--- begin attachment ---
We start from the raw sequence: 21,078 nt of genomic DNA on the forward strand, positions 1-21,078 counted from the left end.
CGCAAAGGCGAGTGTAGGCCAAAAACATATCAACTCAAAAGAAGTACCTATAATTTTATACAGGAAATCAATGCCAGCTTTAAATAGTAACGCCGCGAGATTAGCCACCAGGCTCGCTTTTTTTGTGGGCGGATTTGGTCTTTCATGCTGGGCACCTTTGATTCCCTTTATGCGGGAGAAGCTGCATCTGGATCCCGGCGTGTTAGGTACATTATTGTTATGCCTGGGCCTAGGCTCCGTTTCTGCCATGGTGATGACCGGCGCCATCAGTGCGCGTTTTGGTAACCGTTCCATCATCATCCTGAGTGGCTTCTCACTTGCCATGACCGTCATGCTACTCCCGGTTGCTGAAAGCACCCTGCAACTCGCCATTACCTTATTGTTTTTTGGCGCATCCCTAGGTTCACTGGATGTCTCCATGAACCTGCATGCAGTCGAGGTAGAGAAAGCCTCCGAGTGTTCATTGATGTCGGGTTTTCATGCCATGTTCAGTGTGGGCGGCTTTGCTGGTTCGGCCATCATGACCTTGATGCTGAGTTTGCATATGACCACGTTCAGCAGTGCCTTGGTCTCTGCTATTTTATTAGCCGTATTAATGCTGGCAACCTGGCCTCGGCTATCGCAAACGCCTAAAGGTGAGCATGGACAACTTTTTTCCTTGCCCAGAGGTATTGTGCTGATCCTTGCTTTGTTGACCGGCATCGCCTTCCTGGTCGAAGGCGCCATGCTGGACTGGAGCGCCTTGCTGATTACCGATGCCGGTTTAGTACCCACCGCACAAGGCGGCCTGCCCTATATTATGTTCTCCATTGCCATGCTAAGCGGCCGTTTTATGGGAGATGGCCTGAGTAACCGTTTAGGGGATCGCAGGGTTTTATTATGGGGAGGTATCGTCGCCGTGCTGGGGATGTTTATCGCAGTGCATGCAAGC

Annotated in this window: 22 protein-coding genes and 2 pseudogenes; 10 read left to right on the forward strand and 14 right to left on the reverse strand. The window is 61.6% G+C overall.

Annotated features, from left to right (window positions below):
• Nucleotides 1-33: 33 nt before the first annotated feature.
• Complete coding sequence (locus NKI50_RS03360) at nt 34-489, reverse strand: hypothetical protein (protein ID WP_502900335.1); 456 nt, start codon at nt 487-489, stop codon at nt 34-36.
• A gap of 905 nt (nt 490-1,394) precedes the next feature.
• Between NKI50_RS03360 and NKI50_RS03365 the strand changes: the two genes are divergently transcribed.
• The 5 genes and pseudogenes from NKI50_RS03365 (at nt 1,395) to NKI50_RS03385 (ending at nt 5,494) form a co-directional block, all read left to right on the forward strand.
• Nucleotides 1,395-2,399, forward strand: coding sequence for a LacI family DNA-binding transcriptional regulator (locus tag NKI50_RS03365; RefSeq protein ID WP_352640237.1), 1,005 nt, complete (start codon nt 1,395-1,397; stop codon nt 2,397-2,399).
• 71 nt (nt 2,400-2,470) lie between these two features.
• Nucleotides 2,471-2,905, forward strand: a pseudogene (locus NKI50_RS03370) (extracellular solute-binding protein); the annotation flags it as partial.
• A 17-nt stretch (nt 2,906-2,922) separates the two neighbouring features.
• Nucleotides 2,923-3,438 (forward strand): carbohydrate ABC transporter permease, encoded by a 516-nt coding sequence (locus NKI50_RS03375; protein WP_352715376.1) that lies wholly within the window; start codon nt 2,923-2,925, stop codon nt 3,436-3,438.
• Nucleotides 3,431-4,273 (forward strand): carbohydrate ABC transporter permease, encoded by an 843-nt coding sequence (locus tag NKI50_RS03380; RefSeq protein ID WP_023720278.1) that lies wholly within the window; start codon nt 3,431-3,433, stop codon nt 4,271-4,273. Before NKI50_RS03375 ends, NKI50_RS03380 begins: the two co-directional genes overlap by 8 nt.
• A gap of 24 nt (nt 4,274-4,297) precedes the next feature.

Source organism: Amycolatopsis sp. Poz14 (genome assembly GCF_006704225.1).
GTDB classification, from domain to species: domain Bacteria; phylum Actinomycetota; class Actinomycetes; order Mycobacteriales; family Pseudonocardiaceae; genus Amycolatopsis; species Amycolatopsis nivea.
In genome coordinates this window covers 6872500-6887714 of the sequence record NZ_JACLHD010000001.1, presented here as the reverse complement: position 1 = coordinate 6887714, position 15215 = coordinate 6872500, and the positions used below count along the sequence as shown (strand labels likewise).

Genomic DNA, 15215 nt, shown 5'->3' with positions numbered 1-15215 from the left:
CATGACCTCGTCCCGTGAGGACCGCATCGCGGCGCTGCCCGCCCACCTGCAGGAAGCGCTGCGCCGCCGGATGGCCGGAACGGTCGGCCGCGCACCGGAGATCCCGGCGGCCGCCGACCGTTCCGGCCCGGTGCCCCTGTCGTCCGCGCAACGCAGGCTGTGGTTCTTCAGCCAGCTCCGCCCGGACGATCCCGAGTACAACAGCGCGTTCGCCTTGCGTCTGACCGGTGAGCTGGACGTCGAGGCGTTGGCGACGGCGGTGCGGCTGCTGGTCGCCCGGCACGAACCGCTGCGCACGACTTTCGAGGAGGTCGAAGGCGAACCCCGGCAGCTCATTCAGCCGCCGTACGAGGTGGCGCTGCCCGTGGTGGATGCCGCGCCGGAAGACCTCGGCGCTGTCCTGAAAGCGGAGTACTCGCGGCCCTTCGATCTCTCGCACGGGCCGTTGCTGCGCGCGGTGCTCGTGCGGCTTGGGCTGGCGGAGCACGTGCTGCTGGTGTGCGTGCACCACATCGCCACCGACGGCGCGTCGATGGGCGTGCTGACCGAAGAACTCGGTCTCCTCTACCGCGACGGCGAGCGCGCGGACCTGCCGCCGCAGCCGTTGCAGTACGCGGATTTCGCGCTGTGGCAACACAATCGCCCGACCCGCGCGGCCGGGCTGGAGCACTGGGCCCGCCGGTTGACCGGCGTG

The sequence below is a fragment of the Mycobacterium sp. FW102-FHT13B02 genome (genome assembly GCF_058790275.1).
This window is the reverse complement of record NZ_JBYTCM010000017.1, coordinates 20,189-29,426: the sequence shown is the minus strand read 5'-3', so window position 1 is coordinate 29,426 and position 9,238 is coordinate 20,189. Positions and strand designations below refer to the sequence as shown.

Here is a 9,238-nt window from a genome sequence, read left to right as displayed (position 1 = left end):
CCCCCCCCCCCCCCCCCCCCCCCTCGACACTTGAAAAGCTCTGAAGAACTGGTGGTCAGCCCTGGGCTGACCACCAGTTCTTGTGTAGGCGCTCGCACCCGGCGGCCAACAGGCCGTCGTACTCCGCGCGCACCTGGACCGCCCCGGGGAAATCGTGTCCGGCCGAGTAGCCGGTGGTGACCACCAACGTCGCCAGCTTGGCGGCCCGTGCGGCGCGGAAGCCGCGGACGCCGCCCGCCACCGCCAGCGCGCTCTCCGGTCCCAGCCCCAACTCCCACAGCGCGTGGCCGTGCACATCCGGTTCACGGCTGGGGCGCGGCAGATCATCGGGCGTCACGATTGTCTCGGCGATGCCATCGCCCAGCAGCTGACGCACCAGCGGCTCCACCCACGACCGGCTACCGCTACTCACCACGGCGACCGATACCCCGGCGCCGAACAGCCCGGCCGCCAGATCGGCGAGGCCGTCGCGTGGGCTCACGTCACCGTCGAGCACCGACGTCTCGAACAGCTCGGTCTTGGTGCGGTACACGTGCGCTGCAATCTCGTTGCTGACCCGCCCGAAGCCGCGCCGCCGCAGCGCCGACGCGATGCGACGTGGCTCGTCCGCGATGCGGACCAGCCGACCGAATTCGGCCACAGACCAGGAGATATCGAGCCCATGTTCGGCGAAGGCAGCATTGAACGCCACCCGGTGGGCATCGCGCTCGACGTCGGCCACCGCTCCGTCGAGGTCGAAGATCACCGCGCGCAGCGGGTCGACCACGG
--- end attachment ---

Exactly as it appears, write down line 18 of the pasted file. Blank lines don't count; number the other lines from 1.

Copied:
GTDB classification, from domain to species: domain Bacteria; phylum Actinomycetota; class Actinomycetes; order Mycobacteriales; family Pseudonocardiaceae; genus Amycolatopsis; species Amycolatopsis nivea.